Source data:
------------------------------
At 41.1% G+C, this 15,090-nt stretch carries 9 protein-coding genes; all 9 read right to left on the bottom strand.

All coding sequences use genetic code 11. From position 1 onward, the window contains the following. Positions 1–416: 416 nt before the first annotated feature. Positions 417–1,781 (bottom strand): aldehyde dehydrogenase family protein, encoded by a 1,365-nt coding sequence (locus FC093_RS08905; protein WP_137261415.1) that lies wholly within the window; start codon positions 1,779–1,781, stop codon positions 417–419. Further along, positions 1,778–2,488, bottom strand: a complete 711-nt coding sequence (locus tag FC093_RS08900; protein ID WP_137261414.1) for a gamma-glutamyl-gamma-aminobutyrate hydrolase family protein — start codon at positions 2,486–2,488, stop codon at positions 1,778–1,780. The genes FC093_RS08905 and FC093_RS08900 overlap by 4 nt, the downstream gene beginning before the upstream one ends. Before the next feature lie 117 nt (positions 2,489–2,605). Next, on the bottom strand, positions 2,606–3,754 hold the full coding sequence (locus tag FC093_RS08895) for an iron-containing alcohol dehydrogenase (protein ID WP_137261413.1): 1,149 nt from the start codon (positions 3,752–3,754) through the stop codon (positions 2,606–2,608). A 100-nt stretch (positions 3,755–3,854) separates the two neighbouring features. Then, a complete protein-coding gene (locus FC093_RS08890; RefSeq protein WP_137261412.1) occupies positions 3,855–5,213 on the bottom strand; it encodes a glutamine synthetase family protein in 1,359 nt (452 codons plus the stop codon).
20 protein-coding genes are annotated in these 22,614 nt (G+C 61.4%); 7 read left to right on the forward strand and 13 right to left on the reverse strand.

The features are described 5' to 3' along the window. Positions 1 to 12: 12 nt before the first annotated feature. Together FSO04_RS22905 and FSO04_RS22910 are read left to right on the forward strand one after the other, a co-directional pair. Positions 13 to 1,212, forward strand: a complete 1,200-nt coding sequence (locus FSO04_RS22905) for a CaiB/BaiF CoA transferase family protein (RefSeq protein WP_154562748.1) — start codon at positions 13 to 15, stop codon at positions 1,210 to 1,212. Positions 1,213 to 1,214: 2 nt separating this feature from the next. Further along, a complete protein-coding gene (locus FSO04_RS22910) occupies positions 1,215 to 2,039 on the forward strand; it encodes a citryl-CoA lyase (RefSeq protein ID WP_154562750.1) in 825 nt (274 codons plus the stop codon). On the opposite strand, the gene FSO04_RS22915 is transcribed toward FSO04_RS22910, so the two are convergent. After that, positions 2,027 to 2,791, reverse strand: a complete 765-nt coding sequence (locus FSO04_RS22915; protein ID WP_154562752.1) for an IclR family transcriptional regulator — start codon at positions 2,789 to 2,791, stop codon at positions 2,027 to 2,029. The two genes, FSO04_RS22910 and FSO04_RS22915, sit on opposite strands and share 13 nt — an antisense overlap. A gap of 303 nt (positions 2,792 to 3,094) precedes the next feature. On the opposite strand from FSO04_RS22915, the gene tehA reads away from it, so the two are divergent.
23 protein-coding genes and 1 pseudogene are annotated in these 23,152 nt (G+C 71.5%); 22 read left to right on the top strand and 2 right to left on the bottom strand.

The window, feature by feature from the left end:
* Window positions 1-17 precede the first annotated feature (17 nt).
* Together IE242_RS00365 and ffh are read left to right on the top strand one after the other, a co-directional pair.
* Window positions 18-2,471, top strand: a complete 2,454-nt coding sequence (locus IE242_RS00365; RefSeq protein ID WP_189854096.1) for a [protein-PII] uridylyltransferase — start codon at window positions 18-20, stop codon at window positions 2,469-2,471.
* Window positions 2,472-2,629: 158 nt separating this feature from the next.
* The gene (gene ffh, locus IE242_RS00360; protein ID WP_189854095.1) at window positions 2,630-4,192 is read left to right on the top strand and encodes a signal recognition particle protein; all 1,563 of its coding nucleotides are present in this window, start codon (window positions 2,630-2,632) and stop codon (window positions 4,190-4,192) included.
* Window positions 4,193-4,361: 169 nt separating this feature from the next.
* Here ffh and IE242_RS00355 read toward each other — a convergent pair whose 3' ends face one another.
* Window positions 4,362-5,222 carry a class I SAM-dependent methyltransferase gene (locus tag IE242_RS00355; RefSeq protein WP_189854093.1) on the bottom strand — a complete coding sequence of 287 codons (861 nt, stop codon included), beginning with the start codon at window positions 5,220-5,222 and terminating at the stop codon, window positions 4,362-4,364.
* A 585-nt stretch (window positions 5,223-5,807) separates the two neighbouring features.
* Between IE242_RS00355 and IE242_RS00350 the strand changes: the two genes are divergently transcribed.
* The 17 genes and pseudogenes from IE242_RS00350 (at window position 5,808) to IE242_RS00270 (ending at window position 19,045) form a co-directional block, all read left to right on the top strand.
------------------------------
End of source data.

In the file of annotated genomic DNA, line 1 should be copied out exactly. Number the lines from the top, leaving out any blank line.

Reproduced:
At 41.1% G+C, this 15,090-nt stretch carries 9 protein-coding genes; all 9 read right to left on the bottom strand.